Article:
There are many things to John MOuse’s The Goat that could draw you in. Among these are the delightfully corny synth lines, the equally corny drums that sound as if they’ve come pre-packaged from a dented 90’s drum machine, and MOuse’s idiosyncratic manner of talk-singing absurd stories that function according to a sort of dilapidated dream logic. Is John MOuse mocking himself? Is this too serious to be taken seriously? Am I in a club or listening to a surrealist podcast? These are but some of the questions that arise when allowing The Goat’s bright, cotton candy synths and blaring drums to wash over you. However, if I’m honest, the gimmick grows on you.
As far as can be told, The Goat’s conceit is a less-than-elaborate scheme to make ironic fun of everyone listening to it, everyone not listening to it, itself, dance music, and being a person in general. The album’s opening track, “Le Pigeon”, a four-on-the-floor dance tune with relentless blips and an intense swooping bass, tells the story of a man who finds a pigeon in the hallway of his apartment building and is eventually forced to leave out of sheer terror. The narration is clever, odd, absurdly passionate, and entertaining for all its antics. The music itself, however, is what you’d find on an average dance floor at an average venue on an average night with a not quite average DJ. Although, as you listen, you get the impression that it isn’t meant to be more than that.
The Goat’s highlight, known as “Kerplunk Sticks”, sounds like the intro to a web series about a wannabe private eye vigilante roaming the streets, sleuthing, finding romance. A bit slower and with a bit more funk in the drums, its bass stabs circulate beneath the main melody, played on the high end of a piano with ample reverb, echoing into the city skyline. MOuse’s lyrics, again, narrate the tale of “some drunk bloke” who enters someone’s home and starts bending their silverware, presumably with their mind. That contrast between dramatic sounds and the deadpan delivery of wacky events is the strength behind these tunes. The music alone would be unremarkable, and the words alone would feel misplaced somehow. But together, they create an intelligent irony that surpasses first impressions.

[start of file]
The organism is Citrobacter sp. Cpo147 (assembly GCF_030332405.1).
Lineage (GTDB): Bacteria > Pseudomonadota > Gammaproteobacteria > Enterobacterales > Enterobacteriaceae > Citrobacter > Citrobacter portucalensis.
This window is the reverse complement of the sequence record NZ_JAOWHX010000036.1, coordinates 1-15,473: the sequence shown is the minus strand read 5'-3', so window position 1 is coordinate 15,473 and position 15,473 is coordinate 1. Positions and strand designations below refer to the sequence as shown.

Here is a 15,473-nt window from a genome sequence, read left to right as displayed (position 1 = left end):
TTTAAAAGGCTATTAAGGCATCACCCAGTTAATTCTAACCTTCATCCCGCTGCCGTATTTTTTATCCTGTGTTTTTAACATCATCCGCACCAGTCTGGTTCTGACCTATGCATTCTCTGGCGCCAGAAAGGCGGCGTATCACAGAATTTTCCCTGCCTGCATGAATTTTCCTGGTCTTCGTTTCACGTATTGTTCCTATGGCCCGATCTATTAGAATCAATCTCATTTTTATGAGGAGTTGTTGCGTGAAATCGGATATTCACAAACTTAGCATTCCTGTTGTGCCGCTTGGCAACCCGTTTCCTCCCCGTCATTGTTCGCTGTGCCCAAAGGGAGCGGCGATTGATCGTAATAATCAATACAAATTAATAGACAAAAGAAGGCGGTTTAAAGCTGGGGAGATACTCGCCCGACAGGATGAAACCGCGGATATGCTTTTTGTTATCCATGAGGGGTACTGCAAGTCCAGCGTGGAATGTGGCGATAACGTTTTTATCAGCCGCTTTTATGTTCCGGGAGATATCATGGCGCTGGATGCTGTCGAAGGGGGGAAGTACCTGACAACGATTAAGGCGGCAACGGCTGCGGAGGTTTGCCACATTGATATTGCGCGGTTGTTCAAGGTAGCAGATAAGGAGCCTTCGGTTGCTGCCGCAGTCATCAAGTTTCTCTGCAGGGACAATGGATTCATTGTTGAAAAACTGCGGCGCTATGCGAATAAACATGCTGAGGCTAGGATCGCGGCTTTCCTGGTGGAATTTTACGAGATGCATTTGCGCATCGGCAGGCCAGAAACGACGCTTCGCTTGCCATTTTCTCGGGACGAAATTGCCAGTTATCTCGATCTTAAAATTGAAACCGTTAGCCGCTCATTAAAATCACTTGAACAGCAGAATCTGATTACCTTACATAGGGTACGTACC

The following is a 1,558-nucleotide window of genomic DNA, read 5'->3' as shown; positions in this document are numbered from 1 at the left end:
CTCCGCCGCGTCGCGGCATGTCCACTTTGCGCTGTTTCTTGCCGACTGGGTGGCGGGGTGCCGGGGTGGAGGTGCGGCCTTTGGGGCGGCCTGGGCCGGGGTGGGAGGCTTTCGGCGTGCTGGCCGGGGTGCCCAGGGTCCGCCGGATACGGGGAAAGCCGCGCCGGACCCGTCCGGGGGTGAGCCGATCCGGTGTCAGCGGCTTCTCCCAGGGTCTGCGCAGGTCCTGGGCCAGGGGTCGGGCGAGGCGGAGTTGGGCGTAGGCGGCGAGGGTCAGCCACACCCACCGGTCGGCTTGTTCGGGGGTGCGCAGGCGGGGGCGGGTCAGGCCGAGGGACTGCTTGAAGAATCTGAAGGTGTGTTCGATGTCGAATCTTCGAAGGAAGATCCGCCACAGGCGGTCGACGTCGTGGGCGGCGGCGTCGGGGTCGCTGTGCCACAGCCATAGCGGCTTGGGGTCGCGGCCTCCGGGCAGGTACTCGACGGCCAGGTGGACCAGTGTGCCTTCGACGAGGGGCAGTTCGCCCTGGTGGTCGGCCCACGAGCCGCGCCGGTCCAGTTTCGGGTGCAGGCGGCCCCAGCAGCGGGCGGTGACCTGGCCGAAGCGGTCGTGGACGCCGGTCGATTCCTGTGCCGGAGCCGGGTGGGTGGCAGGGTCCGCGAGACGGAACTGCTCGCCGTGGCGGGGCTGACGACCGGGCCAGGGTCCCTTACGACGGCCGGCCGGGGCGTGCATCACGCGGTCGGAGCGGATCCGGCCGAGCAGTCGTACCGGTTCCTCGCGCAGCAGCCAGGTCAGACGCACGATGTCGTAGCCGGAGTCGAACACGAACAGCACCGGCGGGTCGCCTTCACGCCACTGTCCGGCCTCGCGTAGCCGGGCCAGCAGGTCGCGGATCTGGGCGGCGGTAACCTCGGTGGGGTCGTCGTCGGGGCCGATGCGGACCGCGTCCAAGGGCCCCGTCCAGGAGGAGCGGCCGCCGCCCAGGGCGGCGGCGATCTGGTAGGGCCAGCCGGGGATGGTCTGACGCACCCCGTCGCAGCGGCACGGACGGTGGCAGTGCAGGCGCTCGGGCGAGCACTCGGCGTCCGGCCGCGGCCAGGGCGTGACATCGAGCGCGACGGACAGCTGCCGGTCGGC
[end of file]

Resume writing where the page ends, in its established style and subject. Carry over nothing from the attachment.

John MOuse’s newest release is a performance in itself. Its theatrics are part and parcel of the album’s experience. For a relatively conventional sounding synth-pop record, The Goat asks questions about what an album, what a performance, can be. Can it be theater, literature, comedy, perhaps even cinema? Whatever it is, it’s certainly not for pigeons or people who hate pigeons.